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Parallels
9:07 am
Sun February 8, 2015

In A Twist, Greeks Demonstrate In Favor Of Their Government

A woman wrapped in a Greek flag makes her way in to a demonstration to support the new anti-austerity government in Athens on Thursday.
Louisa Goulimaki AFP/Getty Images

Originally published on Sun February 8, 2015 4:14 pm

Updated at 5:00 p.m. ET

Melina Kotzaki and Nikos Vlastaris, two 70-year-old retirees living on small pensions, stood side by side outside parliament in Athens last week along with thousands of other Greeks, holding hand-written signs about freedom.

"This is the first time I've seen a rally supporting the government in my life," said Vlastaris, a former merchant marine officer. "And we have to support our new government. We are in an economic war that has made us a poor country without a voice."

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Sunday Puzzle
7:03 am
Sun February 8, 2015

Two Is Company, Three Is A Crowd

Sunday Puzzle
NPR

Originally published on Sun February 8, 2015 10:41 am

On-air challenge: For each familiar two-word phrase, use the first three letters of the first word and the first three letters of the second word to start two other words that have opposite meanings of each other. Example: Health food = HEAD, FOOT

Last week's challenge: Think of a well-known place name in the U.S. in four letters. Switch the second and third letters to get a well-known place name in Europe. What is it?

Answer: Erie, Eire

Winner: Paul Weinstock of Gahanna, Ohio.

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Sports
7:01 am
Sun February 8, 2015

The Week In Sports: NBA And WNBA Newsmakers

Originally published on Wed February 11, 2015 3:28 pm

Copyright 2015 NPR. To see more, visit http://www.npr.org/.

Transcript

RACHEL MARTIN, HOST:

The Super Bowl is over, but there's still plenty of sports to discuss involving balls of other shapes - in particular, basketball. To do that, we are joined as ever by Mike Pesca. He is the host of The Gist podcast from slate.com. Good morning, Sir.

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Book News & Features
6:38 am
Sun February 8, 2015

Christian Grey Began His Fictional Career As A Vampire

Originally published on Mon February 9, 2015 1:53 pm

Copyright 2015 NPR. To see more, visit http://www.npr.org/.

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RACHEL MARTIN, HOST:

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Around the Nation
6:38 am
Sun February 8, 2015

What Happens When Wives Earn More Than Husbands

Originally published on Mon February 9, 2015 2:08 pm

Copyright 2015 NPR. To see more, visit http://www.npr.org/.

Transcript

RACHEL MARTIN, HOST:

Time for some number crunching from our data expert, Mona Chalabi, from fivethirtyeight.com. And she has given us this number of the week.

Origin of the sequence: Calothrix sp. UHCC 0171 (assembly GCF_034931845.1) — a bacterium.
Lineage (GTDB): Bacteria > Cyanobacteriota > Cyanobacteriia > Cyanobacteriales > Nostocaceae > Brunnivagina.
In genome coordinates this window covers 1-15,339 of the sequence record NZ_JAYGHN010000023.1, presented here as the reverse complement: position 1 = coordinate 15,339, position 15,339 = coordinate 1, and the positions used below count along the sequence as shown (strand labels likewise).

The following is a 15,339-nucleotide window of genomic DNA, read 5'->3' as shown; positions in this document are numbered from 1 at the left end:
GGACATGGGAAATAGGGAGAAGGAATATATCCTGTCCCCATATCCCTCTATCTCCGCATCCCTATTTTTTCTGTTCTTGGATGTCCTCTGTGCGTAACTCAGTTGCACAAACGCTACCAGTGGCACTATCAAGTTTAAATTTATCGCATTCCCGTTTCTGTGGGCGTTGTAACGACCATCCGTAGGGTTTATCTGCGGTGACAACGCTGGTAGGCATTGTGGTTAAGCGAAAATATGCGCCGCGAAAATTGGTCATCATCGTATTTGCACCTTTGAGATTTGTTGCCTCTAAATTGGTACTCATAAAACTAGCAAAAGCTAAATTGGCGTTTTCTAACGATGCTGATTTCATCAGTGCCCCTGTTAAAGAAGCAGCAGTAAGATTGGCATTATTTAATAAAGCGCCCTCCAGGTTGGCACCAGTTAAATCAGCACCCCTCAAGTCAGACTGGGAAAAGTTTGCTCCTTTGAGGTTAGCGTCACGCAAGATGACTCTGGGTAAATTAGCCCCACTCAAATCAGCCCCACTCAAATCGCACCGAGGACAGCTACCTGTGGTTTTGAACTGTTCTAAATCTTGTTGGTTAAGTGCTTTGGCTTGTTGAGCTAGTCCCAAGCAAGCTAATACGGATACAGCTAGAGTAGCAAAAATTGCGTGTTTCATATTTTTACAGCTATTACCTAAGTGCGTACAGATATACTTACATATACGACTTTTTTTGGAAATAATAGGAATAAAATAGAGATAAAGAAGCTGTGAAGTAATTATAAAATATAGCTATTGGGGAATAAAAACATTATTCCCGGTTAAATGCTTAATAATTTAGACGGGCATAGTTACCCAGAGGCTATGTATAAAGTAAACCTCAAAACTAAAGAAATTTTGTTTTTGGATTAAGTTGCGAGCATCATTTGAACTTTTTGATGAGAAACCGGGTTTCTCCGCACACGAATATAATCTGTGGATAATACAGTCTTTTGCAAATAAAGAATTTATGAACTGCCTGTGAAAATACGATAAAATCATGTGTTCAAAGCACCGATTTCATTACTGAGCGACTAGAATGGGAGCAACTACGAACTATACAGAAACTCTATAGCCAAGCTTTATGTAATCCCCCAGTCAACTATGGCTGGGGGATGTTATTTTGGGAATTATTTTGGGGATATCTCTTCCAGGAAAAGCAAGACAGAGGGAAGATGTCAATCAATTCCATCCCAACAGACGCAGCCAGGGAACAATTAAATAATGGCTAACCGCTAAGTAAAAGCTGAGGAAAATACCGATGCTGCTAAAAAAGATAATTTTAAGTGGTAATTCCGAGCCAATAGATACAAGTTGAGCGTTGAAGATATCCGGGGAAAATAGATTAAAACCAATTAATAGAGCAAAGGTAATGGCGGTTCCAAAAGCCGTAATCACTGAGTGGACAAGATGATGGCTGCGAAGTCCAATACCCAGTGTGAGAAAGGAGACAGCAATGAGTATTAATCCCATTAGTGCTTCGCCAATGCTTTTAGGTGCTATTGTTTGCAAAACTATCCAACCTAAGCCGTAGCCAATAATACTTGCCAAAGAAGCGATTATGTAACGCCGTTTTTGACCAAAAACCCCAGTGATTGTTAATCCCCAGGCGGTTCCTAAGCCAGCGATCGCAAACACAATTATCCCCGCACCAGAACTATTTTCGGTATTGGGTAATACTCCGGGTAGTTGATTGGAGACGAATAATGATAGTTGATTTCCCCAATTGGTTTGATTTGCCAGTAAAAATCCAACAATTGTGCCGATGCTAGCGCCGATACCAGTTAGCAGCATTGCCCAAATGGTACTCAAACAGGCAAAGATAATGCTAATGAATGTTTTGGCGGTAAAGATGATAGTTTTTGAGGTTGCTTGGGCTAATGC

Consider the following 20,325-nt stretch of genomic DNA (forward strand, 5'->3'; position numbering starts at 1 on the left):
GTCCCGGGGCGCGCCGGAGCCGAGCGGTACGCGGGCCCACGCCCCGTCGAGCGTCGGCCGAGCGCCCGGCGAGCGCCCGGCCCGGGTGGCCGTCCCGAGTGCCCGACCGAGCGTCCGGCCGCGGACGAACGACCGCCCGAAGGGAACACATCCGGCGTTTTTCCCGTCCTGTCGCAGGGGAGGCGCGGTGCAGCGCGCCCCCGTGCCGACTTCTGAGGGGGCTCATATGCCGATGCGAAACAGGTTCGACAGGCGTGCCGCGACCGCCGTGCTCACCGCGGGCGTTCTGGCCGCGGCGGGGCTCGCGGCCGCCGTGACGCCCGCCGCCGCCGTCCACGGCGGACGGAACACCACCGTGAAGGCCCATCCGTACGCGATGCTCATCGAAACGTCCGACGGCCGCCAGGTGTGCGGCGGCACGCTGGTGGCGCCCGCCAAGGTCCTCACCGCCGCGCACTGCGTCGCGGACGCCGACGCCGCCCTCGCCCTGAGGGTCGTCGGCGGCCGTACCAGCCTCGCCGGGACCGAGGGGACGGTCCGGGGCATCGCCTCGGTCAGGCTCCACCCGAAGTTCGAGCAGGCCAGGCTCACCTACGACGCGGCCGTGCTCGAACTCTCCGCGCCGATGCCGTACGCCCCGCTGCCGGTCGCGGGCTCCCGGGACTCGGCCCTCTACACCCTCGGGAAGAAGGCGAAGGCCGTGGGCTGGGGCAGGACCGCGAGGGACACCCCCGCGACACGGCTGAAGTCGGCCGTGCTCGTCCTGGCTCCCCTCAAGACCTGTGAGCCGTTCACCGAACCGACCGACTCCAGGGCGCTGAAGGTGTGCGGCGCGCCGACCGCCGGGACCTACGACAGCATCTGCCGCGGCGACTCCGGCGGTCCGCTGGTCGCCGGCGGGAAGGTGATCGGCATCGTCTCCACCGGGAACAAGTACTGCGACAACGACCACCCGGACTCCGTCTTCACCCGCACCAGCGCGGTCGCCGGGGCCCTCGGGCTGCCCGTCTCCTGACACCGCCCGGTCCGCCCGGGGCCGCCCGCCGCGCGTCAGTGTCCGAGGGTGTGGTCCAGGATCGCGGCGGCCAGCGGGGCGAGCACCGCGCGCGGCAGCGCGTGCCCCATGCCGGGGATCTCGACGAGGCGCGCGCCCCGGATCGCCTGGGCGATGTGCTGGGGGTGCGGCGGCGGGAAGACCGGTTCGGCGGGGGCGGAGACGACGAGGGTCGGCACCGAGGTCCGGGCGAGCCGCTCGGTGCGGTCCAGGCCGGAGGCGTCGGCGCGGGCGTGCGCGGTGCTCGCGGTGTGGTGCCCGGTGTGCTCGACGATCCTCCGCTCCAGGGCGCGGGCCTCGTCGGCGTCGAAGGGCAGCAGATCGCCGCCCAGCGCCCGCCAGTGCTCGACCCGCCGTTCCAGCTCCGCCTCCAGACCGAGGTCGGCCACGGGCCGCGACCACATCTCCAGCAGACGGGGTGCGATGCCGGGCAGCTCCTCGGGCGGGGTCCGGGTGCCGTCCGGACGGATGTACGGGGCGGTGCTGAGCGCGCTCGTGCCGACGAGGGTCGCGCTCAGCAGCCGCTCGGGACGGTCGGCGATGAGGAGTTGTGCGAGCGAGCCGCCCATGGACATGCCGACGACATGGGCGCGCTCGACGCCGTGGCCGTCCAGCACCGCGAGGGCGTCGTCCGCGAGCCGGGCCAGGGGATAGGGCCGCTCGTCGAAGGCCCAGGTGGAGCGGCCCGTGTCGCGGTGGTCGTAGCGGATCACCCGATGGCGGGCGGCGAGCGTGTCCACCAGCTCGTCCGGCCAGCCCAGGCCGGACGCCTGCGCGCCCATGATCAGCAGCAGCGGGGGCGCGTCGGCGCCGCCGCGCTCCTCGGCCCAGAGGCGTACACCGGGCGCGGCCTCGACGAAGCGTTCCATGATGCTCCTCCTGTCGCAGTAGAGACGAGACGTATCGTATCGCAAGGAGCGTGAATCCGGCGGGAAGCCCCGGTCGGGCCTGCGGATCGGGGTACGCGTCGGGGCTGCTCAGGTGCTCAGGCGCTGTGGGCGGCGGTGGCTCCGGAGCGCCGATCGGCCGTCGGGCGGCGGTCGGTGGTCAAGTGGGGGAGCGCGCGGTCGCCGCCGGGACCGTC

AUTOMATED VOICE: Thirty-eight.

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Europe
6:38 am
Sun February 8, 2015

Merkel's U.S. Visit Could Turn Testy

Originally published on Sun February 8, 2015 10:41 am

Copyright 2015 NPR. To see more, visit http://www.npr.org/.

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RACHEL MARTIN, HOST:

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Around the Nation
6:38 am
Sun February 8, 2015

Native American Women Are, Increasingly, Family Breadwinners

Originally published on Sun February 8, 2015 10:41 am

Copyright 2015 Wyoming Public Radio Network. To see more, visit http://www.wyomingpublicmedia.org.

Environment
10:39 am
Sun February 1, 2015

The Ice Is Talking. We Just Have To Listen

Giant chunks of ice break away from the Hans Glacier in Svalbard, Norway, in 2013.
Courtesy Oskar Glowacki

Originally published on Thu February 12, 2015 7:14 am

If a glacier cracks and nobody hears it, does it still make a sound?

"Oh, they moan and they groan," says Grant Deane, a researcher at the Scripps Institution of Oceanography. "They crackle and rumble and fizz, and they have all kinds of amazing sounds that they make."

Deane is one of the authors of a new study that interprets the acoustics of glacial melting.

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Middle East
10:39 am
Sun February 1, 2015

Egypt Frees One Al-Jazeera Journalist From Prison

Originally published on Mon February 2, 2015 11:04 am

Copyright 2015 NPR. To see more, visit http://www.npr.org/.

Transcript

RACHEL MARTIN, HOST:

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Sunday Puzzle
7:03 am
Sun February 1, 2015

The Ol' Puzzle Switcheroo

Sunday Puzzle
NPR

Originally published on Sun February 1, 2015 10:39 am

On-air challenge: Every answer is a made-up two-word phrase, where the second and third letters of the first word are switched to get the second word. Example: Serene bivalve would be calm clam

Last week's challenge: This challenge came from listener Ben Bass of Chicago. Name someone who welcomes you in. Insert the letter U somewhere inside this, and you'll name something that warns you to stay away. Who is this person, and what is this thing?

Answer: Bell boy, bell buoy.

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Author Interviews
6:57 am
Sun February 1, 2015

Are Danes Really That Happy? The Myth Of The Scandinavian Utopia

A view of Oslo, Norway, taken from the surrounding hills. Author Michael Booth says Norwegians were traditionally thought of as Scandinavia's "country bumpkin."
Lise Aaserud AFP/Getty Images

Originally published on Mon February 2, 2015 10:03 am

What comes to mind when you think of Scandinavia? Great education systems? The world's happiest people? Healthy work-life balance?